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Genetics: Maine Coon Cat Hypertrophic Cardiomyopathy (HCM)

Maine Coon cat hypertrophic cardiomyopathy (HCM) usually does not show up until they are an adult although the genetic mutation is present at birth. 

Maine Coon Cat Hypertrophic Cardiomyopathy (HCM) Testing Price: $35.00 per cat, $25 per kitten for two or more kittens from the same litter

Maine coon resting at home

Most Maine Coons develop the disease after 3 years of age but some do not develop it until much later (6- 8 years of age). The Maine Coon DNA mutation is a single base pair change in the DNA.

Several studies indicate that the genetic mutation is fairly common in Maine Coon cats and about 30% of Maine Coons carry the mutation. The disease is referred to as having “incomplete penetrance”. This means that even if a cat has the genetic mutation, the mutation may not actually “penetrate” or lead to the development of full disease in that cat.

DNA test results will indicate if the cat has the mutation on 1 copy of its 2 gene copies (heterozygous) or both gene copies (homozygous). Most cats that are heterozygous for the mutation will NOT get sick. However, most cats that are homozygous (have 2 copies of the gene) will eventually develop the disease and may become sick.

Once you run the DNA test we will send you results that state your cat’s results are either:

Negative – This means that your cat does not have the genetic mutation for Maine Coon HCM. However, this does not mean that your cat can never get HCM since there may be other causes of the disease; it means that it will not get HCM from the MC DNA mutation.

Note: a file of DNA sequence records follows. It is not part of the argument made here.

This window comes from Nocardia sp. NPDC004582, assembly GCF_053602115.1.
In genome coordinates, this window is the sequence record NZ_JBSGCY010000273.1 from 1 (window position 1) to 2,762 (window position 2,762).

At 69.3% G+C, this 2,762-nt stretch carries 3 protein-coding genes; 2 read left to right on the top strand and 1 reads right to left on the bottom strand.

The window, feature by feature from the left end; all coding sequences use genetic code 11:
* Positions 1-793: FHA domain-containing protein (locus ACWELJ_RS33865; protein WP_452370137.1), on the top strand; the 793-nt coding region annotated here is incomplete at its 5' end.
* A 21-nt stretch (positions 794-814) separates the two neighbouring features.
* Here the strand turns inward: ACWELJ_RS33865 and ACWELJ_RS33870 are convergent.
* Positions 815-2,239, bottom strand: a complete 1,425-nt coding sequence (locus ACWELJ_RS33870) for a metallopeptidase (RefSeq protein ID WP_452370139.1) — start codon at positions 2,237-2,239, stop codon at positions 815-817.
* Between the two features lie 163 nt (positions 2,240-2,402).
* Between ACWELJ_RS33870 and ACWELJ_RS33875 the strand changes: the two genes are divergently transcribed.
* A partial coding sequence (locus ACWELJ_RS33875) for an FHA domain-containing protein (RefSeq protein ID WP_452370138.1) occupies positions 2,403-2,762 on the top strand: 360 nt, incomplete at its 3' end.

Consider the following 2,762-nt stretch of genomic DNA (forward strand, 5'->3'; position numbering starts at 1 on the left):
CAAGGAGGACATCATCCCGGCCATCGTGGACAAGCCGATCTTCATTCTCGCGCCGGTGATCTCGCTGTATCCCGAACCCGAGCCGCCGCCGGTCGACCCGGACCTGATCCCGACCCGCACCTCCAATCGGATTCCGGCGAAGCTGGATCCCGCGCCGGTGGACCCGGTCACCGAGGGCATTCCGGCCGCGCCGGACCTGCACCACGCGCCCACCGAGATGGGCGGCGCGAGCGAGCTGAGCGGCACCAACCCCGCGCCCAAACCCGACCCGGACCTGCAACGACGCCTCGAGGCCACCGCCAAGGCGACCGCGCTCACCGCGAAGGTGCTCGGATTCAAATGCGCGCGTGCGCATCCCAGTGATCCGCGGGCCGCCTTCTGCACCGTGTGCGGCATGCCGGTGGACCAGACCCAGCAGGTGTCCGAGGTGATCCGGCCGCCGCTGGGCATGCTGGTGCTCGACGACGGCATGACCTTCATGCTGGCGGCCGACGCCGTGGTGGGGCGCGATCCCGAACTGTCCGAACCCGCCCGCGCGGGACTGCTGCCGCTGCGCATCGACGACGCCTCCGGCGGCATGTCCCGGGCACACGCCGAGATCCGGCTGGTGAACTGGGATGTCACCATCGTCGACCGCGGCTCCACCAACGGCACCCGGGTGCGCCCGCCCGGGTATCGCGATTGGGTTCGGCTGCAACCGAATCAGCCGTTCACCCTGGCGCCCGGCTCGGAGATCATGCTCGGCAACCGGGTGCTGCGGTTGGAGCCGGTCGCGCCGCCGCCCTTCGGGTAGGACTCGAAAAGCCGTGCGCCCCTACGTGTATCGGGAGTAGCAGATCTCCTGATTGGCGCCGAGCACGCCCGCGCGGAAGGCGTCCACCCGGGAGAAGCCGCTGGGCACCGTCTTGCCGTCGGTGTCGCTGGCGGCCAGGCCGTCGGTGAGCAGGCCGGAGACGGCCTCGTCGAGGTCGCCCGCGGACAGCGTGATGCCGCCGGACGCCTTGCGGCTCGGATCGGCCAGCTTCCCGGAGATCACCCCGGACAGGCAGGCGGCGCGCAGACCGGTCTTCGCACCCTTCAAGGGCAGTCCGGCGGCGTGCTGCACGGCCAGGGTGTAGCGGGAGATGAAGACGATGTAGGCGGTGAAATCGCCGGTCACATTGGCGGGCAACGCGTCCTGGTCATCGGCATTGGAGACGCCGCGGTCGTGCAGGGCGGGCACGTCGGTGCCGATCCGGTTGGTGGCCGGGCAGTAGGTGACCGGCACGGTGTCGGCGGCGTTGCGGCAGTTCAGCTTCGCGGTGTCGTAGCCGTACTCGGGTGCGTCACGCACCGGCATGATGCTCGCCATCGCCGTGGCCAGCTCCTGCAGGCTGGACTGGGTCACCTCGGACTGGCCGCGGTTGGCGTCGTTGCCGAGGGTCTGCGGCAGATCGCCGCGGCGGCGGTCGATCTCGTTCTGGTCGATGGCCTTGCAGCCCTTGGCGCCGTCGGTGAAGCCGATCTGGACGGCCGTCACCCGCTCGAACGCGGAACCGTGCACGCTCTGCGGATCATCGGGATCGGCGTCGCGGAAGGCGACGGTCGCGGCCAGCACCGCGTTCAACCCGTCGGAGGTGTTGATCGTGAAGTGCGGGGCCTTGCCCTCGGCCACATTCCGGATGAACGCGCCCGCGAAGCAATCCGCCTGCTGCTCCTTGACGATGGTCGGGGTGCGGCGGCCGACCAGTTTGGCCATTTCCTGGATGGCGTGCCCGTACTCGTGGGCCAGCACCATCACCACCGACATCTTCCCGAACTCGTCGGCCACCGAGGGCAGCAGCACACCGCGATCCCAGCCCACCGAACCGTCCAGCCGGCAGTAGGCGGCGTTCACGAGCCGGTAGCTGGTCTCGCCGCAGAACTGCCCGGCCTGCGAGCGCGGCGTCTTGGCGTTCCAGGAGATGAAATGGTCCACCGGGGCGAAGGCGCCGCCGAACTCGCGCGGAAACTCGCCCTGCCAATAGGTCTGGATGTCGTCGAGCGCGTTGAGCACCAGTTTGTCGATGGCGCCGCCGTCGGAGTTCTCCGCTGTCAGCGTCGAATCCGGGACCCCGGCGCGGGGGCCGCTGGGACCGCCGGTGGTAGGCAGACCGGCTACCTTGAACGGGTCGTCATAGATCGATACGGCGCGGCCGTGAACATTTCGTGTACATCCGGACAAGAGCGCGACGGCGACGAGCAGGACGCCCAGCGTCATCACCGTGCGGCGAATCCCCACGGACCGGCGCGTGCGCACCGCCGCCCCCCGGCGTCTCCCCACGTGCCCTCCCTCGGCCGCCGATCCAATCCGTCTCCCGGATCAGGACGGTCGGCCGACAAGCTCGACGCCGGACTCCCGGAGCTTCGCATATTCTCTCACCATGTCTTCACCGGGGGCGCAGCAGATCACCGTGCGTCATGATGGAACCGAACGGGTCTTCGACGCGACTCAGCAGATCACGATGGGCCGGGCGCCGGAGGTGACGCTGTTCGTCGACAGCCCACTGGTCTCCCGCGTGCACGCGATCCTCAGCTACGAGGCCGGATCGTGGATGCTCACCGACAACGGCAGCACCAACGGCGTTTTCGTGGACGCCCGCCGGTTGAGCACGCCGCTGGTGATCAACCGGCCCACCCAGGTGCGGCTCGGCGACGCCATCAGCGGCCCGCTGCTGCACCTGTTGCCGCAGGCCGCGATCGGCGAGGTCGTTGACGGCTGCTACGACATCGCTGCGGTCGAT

Positive Heterozygous – This means that your cat has 1 copy of the genetic mutation and 1 copy of a normal gene. In the Maine Coon the majority of these cats never get sick. We do not recommend any medications or additional monitoring for your pet, however, if your veterinarian does ever detect any signs of heart disease (murmur, etc) an evaluation with a cardiologist is recommended.

Breeding recommendations

Since it is estimated that about 30% of the Maine Coon population has the mutation we do not recommend withholding all positive heterozygous cats out of the breeding program. Since most cats that are positive heterozygous do not get sick from the disease it may be reasonable to consider breeding these cats to a Negative cat, screening the kittens and trying to select a Negative kitten to keep as a replacement breeding animal in the next litter or so. We would never recommend breeding a positive heterozygous cat to a positive heterozygous cat since this could produce homozygous cats, which are more likely to become sick from this disease.

  • Positive Homozygous– This means that your cat has 2 copies of the genetic mutation. It has the highest risk of developing the disease and has 100% chance of passing the mutation on to all of its kittens. We would not recommend using these cats for breeding purposes.